Accepted for Publication: August 30, 2021.
Published: November 2, 2021. doi:10.1001/jamanetworkopen.2021.32124
Open Access: This is an open access article distributed under the terms of the CC-BY License. © 2021 Vidiella-Martin J et al. JAMA Network Open.
Corresponding Author: Joaquim Vidiella-Martin, MSc, Erasmus School of Economics, Tinbergen Institute and Erasmus Centre for Health Economics Rotterdam, Erasmus School of Economics, Burg Oudlaan 50, 3062 PA, Rotterdam, the Netherlands (email@example.com).
Author Contributions: Mr Vidiella-Martin had full access to all the data in the study and takes responsibility for the integrity of the data and the accuracy of the data analysis.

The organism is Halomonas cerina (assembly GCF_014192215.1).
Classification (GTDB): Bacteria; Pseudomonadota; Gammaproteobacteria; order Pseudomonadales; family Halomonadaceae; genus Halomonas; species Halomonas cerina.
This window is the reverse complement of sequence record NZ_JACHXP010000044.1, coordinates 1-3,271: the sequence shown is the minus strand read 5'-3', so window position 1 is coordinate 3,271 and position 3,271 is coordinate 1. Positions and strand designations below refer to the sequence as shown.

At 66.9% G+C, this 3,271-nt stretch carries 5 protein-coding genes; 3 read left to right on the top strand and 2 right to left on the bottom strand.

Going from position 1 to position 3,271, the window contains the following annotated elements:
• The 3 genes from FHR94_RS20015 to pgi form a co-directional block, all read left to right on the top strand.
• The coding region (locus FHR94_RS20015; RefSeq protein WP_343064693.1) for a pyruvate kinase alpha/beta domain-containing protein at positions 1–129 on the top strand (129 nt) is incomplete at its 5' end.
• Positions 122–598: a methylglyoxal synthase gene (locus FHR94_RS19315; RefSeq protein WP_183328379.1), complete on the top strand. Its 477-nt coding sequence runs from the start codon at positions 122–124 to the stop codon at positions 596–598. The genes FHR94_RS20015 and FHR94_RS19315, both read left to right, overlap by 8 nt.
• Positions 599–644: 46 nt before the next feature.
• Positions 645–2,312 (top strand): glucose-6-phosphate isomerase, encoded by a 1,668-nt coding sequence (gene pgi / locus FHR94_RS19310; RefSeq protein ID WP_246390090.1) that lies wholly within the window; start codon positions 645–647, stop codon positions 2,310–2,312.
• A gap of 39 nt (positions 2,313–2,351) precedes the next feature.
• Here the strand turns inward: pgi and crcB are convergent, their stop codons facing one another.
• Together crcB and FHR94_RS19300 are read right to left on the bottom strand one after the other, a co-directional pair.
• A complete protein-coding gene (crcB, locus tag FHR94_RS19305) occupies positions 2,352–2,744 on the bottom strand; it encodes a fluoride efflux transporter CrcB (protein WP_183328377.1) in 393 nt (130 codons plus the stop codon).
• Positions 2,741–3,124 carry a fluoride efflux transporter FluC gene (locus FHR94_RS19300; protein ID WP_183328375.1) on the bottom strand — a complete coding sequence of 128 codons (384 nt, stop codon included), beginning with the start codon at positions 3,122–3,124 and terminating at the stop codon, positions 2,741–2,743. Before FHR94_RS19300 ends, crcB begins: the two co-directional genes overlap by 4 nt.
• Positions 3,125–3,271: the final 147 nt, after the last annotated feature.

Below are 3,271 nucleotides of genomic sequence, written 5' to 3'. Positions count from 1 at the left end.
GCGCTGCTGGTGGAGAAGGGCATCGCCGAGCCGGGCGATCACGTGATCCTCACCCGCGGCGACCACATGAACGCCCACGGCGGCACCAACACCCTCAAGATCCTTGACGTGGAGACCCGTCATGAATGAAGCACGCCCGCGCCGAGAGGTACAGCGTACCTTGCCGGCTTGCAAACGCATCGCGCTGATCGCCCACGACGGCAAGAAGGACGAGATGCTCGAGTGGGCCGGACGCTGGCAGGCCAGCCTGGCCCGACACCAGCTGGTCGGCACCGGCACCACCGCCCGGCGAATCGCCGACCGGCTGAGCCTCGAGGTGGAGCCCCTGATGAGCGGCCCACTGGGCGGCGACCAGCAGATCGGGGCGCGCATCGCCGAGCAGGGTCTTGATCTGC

Concept and design: All authors.
Acquisition, analysis, or interpretation of data: Vidiella-Martin, Been, García-Gómez, Van Ourti.
Drafting of the manuscript: Vidiella-Martin, van Doorslaer, Van Ourti.
Critical revision of the manuscript for important intellectual content: Been, van Doorslaer, García-Gómez, Van Ourti.
Statistical analysis: Vidiella-Martin, Van Ourti.
Supervision: Been, van Doorslaer, García-Gómez, Van Ourti.
Conflict of Interest Disclosures: None reported.
Additional Information: This work forms part of the Erasmus Initiative Smarter Choices for Better Health.